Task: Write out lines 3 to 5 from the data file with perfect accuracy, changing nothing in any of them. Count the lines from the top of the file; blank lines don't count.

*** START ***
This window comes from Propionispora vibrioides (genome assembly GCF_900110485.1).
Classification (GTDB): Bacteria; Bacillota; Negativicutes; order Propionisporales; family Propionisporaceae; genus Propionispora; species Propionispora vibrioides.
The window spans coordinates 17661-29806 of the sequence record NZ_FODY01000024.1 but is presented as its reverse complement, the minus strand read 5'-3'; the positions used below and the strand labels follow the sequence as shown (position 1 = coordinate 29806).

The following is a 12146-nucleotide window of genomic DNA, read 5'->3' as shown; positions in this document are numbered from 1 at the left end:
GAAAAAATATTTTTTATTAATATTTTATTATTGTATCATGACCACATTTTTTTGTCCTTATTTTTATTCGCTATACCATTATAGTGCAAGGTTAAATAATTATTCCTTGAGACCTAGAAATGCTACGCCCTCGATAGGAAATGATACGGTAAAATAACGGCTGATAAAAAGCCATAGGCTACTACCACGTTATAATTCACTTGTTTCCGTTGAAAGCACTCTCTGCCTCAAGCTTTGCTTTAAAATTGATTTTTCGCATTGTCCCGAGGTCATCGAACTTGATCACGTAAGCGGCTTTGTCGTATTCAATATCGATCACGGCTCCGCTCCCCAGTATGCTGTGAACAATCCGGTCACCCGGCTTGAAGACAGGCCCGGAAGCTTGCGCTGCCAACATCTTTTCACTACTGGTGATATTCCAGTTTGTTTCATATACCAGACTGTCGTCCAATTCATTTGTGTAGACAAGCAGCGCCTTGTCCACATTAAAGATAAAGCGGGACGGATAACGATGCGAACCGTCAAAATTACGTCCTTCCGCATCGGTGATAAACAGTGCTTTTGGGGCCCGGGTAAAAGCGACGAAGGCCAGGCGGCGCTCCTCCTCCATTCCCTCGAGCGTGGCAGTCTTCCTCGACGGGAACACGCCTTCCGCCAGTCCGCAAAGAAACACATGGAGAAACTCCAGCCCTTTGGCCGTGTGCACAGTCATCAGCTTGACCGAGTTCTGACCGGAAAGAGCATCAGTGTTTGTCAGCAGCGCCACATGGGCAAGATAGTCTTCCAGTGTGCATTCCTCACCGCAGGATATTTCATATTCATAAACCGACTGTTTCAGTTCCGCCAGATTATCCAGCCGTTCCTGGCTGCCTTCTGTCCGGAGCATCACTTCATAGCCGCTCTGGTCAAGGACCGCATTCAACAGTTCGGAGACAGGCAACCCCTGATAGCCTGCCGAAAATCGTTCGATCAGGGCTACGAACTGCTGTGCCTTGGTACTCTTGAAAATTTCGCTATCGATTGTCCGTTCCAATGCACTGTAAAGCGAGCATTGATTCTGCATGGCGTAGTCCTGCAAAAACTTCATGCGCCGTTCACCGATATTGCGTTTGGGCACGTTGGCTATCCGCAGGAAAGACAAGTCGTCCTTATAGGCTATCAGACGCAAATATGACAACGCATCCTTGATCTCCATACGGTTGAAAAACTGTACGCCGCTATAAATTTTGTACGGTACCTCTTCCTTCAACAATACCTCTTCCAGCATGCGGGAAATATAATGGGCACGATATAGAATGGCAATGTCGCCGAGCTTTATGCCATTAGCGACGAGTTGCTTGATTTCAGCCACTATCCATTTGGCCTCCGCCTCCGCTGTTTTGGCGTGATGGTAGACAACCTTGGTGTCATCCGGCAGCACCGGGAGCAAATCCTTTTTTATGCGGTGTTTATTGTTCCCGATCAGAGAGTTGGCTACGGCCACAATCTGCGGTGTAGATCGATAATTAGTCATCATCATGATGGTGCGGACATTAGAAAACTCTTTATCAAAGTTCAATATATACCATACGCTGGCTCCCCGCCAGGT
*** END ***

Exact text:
The window spans coordinates 17661-29806 of the sequence record NZ_FODY01000024.1 but is presented as its reverse complement, the minus strand read 5'-3'; the positions used below and the strand labels follow the sequence as shown (position 1 = coordinate 29806).

The following is a 12146-nucleotide window of genomic DNA, read 5'->3' as shown; positions in this document are numbered from 1 at the left end:
GAAAAAATATTTTTTATTAATATTTTATTATTGTATCATGACCACATTTTTTTGTCCTTATTTTTATTCGCTATACCATTATAGTGCAAGGTTAAATAATTATTCCTTGAGACCTAGAAATGCTACGCCCTCGATAGGAAATGATACGGTAAAATAACGGCTGATAAAAAGCCATAGGCTACTACCACGTTATAATTCACTTGTTTCCGTTGAAAGCACTCTCTGCCTCAAGCTTTGCTTTAAAATTGATTTTTCGCATTGTCCCGAGGTCATCGAACTTGATCACGTAAGCGGCTTTGTCGTATTCAATATCGATCACGGCTCCGCTCCCCAGTATGCTGTGAACAATCCGGTCACCCGGCTTGAAGACAGGCCCGGAAGCTTGCGCTGCCAACATCTTTTCACTACTGGTGATATTCCAGTTTGTTTCATATACCAGACTGTCGTCCAATTCATTTGTGTAGACAAGCAGCGCCTTGTCCACATTAAAGATAAAGCGGGACGGATAACGATGCGAACCGTCAAAATTACGTCCTTCCGCATCGGTGATAAACAGTGCTTTTGGGGCCCGGGTAAAAGCGACGAAGGCCAGGCGGCGCTCCTCCTCCATTCCCTCGAGCGTGGCAGTCTTCCTCGACGGGAACACGCCTTCCGCCAGTCCGCAAAGAAACACATGGAGAAACTCCAGCCCTTTGGCCGTGTGCACAGTCATCAGCTTGACCGAGTTCTGACCGGAAAGAGCATCAGTGTTTGTCAGCAGCGCCACATGGGCAAGATAGTCTTCCAGTGTGCATTCCTCACCGCAGGATATTTCATATTCATAAACCGACTGTTTCAGTTCCGCCAGATTATCCAGCCGTTCCTGGCTGCCTTCTGTCCGGAGCATCACTTCATAGCCGCTCTGGTCAAGGACCGCATTCAACAGTTCGGAGACAGGCAACCCCTGATAGCCTGCCGAAAATCGTTCGATCAGGGCTACGAACTGCTGTGCCTTGGTACTCTTGAAAATTTCGCTATCGATTGTCCGTTCCAATGCACTGTAAAGCGAGCATTGATTCTGCATGGCGTAGTCCTGCAAAAACTTCATGCGCCGTTCACCGATATTGCGTTTGGGCACGTTGGCTATCCGCAGGAAAGACAAGTCGTCCTTATAGGCTATCAGACGCAAATATGACAACGCATCCTTGATCTCCATACGGTTGAAAAACTGTACGCCGCTATAAATTTTGTACGGTACCTCTTCCTTCAACAATACCTCTTCCAGCATGCGGGAAATATAATGGGCACGATATAGAATGGCAATGTCGCCGAGCTTTATGCCATTAGCGACGAGTTGCTTGATTTCAGCCACTATCCATTTGGCCTCCGCCTCCGCTGTTTTGGCGTGATGGTAGACAACCTTGGTGTCATCCGGCAGCACCGGGAGCAAATCCTTTTTTATGCGGTGTTTATTGTTCCCGATCAGAGAGTTGGCTACGGCCACAATCTGCGGTGTAGATCGATAATTAGTCATCATCATGATGGTGCGGACATTAGAAAACTCTTTATCAAAGTTCAATATATACCATACGCTGGCTCCCCGCCAGGT